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This eBook from the Gutenberg Project consists of approximately 193 pages of information about Tales of Trail and Town.

Peter permitted himself to be led to the group.  Even at that moment he remembered the figure of the Indian on the tomb at Ashley Grange, and felt a slight flash of satisfaction over the superior height and bearing of Gray Eagle.

“How!” said Gray Eagle.  “How!” said the other four chiefs.  “How!” repeated Peter instinctively.  At a gesture from Gray Eagle the interpreter said:  “Let your friend stand back; Gray Eagle has nothing to say to him.  He wishes to speak only with you.”

Peter’s friend reluctantly withdrew, but threw a cautioning glance towards him.  “Ugh!” said Gray Eagle.  “Ugh!” said the other chiefs.  A few guttural words followed to the interpreter, who turned, and facing Peter with the monotonous impassiveness which he had caught from the chiefs, said:  “He says he knew your father.  He was a great chief,—­with many horses and many squaws.  He is dead.”

“My father was an Englishman,—­Philip Atherly!” said Peter, with an odd nervousness creeping over him.

The interpreter repeated the words to Grey Eagle, who, after a guttural “Ugh!” answered in his own tongue.

“He says,” continued the interpreter with a slight shrug, yet relapsing into his former impassiveness, “that your father was a great chief, and your mother a pale face, or white woman.  She was captured with an Englishman, but she became the wife of the chief while in captivity.  She was only released before the birth of her children, but a year or two afterwards she brought them as infants to see their father,—­the Great Chief,—­and to get the mark of their tribe.  He says you and your sister are each marked on the left arm.”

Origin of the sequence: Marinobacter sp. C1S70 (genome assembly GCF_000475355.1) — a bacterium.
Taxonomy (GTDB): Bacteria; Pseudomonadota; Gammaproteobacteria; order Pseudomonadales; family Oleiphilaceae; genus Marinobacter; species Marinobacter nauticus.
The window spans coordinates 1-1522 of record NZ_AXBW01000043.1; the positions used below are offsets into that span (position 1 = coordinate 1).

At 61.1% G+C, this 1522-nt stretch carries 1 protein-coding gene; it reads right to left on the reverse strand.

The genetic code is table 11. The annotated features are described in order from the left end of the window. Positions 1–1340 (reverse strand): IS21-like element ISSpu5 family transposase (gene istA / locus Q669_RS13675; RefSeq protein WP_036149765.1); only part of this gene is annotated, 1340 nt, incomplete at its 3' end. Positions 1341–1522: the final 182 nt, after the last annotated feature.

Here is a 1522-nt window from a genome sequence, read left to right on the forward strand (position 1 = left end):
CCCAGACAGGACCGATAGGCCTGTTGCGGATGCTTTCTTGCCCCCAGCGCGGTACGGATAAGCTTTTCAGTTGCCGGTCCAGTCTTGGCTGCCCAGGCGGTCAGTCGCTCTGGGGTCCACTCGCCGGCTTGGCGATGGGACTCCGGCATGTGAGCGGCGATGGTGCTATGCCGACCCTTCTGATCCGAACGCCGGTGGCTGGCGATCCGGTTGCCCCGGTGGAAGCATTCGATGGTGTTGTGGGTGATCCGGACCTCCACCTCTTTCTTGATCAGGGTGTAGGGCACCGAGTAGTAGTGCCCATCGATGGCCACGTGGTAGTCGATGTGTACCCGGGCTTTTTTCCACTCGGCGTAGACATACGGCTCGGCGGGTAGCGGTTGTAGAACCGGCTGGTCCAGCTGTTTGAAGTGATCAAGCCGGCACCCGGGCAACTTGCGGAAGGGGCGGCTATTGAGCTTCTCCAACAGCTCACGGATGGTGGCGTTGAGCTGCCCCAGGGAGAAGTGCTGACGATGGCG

Then Gray Eagle opened his mouth and uttered his first English sentence.  “His father, big Injin, take common white squaw!  Papoose no good,—­too much white squaw mother, not enough big Injin father!  Look!  He big man, but no can bear pain!  Ugh!”

The interpreter turned in time to catch Peter.  He had fainted.

CHAPTER III

A hot afternoon on the plains.  A dusty cavalcade of United States cavalry and commissary wagons, which from a distance preserved a certain military precision of movement, but on nearer view resolved itself into straggling troopers in twos and fours interspersed between the wagons, two noncommissioned officers and a guide riding ahead, who had already fallen into the cavalry slouch, but off to the right, smartly erect and cadet-like, the young lieutenant in command.  A wide road that had the appearance of being at once well traveled and yet deserted, and that, although well defined under foot, still seemed to disappear and lose itself a hundred feet ahead in the monotonous level.  A horizon that in that clear, dry, hazeless atmosphere never mocked you, yet never changed, but kept its eternal rim of mountains at the same height and distance from hour to hour and day to day.  Dust—­a parching alkaline powder that cracked

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